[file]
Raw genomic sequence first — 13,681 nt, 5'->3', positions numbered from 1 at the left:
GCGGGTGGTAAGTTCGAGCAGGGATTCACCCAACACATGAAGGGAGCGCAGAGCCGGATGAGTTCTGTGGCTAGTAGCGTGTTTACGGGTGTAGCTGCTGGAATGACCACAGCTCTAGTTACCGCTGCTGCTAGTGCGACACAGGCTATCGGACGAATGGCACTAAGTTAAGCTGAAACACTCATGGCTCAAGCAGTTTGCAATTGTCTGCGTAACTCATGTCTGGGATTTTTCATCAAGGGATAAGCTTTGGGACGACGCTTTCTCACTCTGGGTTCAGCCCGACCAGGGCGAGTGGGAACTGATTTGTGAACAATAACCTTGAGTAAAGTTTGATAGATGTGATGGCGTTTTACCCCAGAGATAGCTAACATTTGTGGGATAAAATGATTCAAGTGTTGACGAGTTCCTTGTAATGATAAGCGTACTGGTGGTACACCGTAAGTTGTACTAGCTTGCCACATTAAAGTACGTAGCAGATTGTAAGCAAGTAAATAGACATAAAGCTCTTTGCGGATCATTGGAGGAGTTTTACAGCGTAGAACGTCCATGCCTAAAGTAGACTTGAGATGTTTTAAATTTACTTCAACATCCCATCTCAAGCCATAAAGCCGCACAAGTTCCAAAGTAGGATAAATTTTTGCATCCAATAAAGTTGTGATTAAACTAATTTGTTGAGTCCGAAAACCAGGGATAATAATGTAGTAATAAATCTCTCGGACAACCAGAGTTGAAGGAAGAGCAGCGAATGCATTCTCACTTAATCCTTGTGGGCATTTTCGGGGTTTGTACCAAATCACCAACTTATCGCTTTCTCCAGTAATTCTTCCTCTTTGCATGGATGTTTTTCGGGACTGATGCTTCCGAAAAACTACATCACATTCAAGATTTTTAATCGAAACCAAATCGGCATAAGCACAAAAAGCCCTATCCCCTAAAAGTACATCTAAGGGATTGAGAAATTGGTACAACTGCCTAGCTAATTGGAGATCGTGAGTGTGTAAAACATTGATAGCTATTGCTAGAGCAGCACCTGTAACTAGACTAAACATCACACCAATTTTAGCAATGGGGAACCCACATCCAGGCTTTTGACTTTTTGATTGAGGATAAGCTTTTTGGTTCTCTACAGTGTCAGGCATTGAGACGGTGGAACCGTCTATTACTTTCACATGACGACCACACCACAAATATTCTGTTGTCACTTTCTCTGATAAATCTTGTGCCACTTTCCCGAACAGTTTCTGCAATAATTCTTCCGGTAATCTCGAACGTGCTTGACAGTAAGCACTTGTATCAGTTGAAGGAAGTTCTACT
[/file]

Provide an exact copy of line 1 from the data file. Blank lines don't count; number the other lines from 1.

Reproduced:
Raw genomic sequence first — 13,681 nt, 5'->3', positions numbered from 1 at the left: